By Novella Carpenter
MANY OF YOU, my dear readers, probably don't know this, but I actually penned a pseudo-self-help book about seasonal affective disorder, called Don't Jump. It was written during a particularly horrid winter of rain-loathing and overeating when I lived in Seattle. Shortly after publication, I moved to California in hopes of escaping that wet, soggy feeling. Fat chance.
It is back with a vengeance, only this time the rain is affecting not just my personal life (what else would explain my eating patterns: brownie, cookie, piece of pie, another brownie), it has also changed how I view Californians, especially in terms of driving.
The Golden State kids, you see, react to the rain differently than their Northwest counterparts. Instead of strapping on rubber boots and encasing bodies with Gortex, people here bitch about how they have to park in the street because of sodden, muddy driveways. Californians confess to being confused while driving in rain. A surfer friend complained that he can't get to his beach because the rain washed out the road. Cry me a river.
First of all, no one here knows how to drive in the rain. I, on the other hand, drove home recently with no windshield wipers during a torrential outburst without incident. How did I do this? I slowed down, watched the tail lights of the folks in front of me and, most importantly, kept eagle eyes out for pedestrians. Every time it rains around here, pedestrians somehow become invisible. But imagine how they feel, out there in the rain, getting drenched, and you're in your comfy, dry car. So slow down and let them use the crosswalks.
I've also noticed that Californians need to replace their windshield wipers more often than the supple, web-footed Northwesterner. Every six months, people. Also, stop pounding the brakes. Use the gas pedal to decide how fast to go. If you brake fast in the rain, you'll skid right into that Lexus up over yonder.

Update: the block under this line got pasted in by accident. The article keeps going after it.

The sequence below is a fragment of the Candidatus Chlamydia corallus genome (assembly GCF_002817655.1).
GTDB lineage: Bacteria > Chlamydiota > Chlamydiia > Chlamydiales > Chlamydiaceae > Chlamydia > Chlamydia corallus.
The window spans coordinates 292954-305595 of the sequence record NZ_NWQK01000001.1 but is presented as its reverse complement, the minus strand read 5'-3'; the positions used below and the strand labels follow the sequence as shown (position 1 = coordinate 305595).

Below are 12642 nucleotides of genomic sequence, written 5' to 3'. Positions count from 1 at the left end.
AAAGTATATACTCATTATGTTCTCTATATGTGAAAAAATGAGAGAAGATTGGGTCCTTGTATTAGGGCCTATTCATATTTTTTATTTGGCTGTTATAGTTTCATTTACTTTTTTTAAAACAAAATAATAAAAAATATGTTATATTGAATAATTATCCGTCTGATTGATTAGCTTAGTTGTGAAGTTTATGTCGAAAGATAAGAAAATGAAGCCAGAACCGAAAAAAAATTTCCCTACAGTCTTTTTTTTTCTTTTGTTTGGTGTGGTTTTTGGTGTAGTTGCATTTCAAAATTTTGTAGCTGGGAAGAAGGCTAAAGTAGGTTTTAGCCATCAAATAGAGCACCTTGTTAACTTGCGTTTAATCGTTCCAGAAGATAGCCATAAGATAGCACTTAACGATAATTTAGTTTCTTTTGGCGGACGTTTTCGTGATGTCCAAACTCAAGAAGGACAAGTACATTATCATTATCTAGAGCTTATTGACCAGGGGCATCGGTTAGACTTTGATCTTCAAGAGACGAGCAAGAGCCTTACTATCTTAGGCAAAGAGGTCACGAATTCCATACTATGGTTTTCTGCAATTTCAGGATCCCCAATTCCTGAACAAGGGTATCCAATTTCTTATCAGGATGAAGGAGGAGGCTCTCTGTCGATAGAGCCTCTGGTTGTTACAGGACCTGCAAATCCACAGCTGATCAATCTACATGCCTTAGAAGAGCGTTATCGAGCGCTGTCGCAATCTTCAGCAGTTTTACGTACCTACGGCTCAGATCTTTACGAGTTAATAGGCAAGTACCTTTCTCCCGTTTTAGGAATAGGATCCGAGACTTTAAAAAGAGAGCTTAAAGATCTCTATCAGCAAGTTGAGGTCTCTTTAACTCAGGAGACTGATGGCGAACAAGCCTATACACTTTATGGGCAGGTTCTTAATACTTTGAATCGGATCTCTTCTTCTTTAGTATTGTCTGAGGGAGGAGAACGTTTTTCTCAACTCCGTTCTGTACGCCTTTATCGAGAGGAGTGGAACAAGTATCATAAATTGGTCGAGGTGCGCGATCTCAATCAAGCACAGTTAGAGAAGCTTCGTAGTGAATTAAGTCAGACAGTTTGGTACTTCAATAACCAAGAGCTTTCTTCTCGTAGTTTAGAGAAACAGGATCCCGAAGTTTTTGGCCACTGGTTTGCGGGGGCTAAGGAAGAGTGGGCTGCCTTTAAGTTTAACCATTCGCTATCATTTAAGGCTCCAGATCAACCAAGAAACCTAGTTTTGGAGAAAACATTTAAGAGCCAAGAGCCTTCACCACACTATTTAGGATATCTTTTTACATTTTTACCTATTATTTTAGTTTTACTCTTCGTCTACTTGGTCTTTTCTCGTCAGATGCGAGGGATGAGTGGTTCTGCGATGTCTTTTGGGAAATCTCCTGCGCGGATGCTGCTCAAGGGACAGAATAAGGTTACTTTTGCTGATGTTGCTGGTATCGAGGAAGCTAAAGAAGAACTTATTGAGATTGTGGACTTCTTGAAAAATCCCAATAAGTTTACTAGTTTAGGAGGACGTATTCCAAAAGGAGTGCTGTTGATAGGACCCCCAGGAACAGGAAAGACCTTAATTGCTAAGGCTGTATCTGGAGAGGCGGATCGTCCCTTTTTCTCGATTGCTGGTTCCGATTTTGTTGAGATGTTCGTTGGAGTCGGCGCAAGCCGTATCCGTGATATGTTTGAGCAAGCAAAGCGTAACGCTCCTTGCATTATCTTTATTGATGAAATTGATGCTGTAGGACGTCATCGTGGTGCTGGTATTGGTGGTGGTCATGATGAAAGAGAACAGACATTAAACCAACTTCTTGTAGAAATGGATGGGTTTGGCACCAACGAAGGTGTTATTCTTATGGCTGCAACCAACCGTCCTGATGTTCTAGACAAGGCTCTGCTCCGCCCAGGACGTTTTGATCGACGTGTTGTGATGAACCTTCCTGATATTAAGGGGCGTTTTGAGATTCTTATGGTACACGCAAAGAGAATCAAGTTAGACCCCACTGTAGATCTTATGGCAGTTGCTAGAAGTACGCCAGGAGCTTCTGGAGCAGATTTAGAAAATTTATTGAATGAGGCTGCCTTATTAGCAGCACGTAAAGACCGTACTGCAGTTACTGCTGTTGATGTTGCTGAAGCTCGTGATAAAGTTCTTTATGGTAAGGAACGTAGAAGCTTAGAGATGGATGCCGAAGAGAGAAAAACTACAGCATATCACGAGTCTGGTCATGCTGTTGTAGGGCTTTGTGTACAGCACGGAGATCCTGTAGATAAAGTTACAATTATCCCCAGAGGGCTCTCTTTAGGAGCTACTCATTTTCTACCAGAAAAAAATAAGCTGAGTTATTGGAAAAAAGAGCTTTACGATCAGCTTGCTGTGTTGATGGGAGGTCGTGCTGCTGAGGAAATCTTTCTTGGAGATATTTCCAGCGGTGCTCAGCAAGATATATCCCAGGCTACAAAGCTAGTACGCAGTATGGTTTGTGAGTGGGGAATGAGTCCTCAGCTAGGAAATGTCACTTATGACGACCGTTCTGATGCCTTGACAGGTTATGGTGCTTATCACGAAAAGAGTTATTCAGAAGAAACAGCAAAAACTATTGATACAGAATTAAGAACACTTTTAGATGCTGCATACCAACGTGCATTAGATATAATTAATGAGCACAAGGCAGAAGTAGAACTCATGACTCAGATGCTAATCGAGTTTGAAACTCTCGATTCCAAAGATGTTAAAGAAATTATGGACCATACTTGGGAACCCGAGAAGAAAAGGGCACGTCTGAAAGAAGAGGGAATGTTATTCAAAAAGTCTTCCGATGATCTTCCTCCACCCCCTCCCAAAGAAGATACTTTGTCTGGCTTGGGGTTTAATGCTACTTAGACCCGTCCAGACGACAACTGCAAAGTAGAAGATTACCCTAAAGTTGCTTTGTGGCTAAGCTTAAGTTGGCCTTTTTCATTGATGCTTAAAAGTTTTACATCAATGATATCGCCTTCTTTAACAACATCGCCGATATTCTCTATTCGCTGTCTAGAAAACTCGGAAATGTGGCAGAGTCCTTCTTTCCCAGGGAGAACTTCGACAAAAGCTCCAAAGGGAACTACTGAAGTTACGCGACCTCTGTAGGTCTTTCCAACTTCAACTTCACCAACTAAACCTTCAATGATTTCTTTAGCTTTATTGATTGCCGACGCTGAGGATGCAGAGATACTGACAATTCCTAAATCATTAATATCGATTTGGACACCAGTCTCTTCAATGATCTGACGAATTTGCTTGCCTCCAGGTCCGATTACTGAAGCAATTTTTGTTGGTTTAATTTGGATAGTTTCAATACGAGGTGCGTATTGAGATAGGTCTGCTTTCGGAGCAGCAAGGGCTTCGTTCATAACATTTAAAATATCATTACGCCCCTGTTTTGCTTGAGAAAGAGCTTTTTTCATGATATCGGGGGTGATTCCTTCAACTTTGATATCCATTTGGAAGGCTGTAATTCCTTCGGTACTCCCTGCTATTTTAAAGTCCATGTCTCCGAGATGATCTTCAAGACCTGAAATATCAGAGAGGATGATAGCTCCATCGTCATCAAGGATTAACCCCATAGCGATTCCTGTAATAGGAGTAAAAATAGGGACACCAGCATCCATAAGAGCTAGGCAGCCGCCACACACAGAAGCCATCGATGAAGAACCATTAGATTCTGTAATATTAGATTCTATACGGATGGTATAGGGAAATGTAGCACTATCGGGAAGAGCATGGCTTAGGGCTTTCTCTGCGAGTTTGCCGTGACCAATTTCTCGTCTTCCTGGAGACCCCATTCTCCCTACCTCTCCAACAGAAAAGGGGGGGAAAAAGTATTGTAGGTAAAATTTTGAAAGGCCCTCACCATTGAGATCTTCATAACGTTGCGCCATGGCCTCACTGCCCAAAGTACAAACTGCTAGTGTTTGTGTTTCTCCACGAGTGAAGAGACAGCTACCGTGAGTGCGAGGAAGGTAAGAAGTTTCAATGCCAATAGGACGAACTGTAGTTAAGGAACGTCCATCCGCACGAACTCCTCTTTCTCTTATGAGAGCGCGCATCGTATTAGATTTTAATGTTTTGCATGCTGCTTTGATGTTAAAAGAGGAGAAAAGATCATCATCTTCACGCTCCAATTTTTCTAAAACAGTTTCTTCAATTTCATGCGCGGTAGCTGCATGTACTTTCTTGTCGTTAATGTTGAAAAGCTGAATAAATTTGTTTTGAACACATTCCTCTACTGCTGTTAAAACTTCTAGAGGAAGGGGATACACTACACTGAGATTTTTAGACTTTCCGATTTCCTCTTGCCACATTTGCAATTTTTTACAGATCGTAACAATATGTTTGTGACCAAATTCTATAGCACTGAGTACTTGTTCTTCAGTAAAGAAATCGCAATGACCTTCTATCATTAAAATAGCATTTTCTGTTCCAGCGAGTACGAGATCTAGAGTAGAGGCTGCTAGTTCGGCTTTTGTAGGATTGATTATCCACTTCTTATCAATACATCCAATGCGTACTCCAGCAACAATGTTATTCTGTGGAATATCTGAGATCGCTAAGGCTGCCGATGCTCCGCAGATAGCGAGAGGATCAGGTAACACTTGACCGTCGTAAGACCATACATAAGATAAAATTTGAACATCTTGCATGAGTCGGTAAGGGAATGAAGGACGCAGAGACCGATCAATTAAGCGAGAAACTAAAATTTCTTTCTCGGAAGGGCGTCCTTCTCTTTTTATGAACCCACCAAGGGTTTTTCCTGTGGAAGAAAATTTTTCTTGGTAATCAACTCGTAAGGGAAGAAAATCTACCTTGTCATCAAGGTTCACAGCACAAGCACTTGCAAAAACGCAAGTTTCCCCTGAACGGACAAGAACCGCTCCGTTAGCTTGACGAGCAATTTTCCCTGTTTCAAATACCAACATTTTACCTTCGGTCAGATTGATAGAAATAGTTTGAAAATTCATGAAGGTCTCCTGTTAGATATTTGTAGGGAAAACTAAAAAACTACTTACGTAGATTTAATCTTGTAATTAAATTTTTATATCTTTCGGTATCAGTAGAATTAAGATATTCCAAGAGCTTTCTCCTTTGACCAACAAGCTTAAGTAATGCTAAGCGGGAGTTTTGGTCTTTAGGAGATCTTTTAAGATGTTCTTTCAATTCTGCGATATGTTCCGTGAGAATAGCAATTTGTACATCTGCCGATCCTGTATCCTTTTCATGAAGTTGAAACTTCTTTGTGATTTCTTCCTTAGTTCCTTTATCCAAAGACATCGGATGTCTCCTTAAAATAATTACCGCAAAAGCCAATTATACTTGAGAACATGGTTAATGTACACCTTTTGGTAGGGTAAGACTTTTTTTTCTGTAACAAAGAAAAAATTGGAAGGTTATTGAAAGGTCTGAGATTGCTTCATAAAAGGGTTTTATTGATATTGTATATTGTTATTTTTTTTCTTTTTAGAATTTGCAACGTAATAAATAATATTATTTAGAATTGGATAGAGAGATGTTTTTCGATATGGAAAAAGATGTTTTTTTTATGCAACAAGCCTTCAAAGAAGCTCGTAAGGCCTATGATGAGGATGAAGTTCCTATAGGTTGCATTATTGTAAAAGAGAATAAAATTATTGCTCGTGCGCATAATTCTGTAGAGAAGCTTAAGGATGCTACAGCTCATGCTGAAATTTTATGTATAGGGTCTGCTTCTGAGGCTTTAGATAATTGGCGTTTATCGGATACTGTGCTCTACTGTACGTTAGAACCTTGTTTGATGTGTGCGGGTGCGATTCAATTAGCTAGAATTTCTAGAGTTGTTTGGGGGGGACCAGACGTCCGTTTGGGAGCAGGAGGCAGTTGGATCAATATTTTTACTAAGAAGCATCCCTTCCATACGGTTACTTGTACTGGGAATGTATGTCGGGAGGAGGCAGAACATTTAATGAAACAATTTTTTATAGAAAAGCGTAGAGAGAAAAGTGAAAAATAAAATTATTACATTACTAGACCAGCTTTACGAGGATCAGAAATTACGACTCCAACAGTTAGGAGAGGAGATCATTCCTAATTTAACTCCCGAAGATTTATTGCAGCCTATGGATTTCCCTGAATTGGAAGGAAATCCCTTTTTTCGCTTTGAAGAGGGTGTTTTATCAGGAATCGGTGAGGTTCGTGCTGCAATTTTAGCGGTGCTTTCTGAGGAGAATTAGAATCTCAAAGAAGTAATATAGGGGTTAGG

A more serious problem is the potential for a mudslide or landslide to engulf you and your car while driving. A slide needn't be all bad, though. A friend of mine in Oregon came upon a landslide blocking the road. Trees were sprawled all over the roadway. She pulled over and wondered what to do, until a pair of 4x4 driving guys arrived. "A landslide is an excuse to party in Oregon," she reported. They cracked out the chain saws and beers and went to work. One of them built a fire. After three hours of "work," the roadway was clear enough, and she went on her way.
But here in the disaster state, when it rains, we worry—for good reason. The ground isn't used to getting so much moisture. According to the Disaster Information Center, a slide develops when "water rapidly accumulates in the ground, during heavy rainfall, changing the earth into a flowing river of mud. They flow rapidly, striking with little or no warning at avalanche speeds."
In the spirit of worst-case-scenario thinking, here's what to do if you might be driving around near a slide zone. First of all, note changes in the landscape. The Red Cross warns that one should "be especially alert when driving. Embankments along roadsides are particularly susceptible to landslides. Watch the road for collapsed pavement, mud, fallen rocks and other indications of possible debris flows."
Storm water trickling off of slopes may also signal trouble. Take heed. Also, note whether trees are progressively leaning, tilting or moving. If so, clear out! Remember that a faint rumbling sound that increases in volume might signal a landslide. Obviously, if you're in your car and notice warning signs, get away from the area as fast as possible. If a mudslide hits, remain in the car. Curl into a tight ball and protect your head if escape isn't possible. Wear your seatbelt. It's going to be a crazy ride.
Sorry to introduce yet another thing to worry about. The advice I gave people so many years ago still actually holds: Why venture out into the rain when you've got a bottle of Scotch and half a chocolate cake to devour in bed?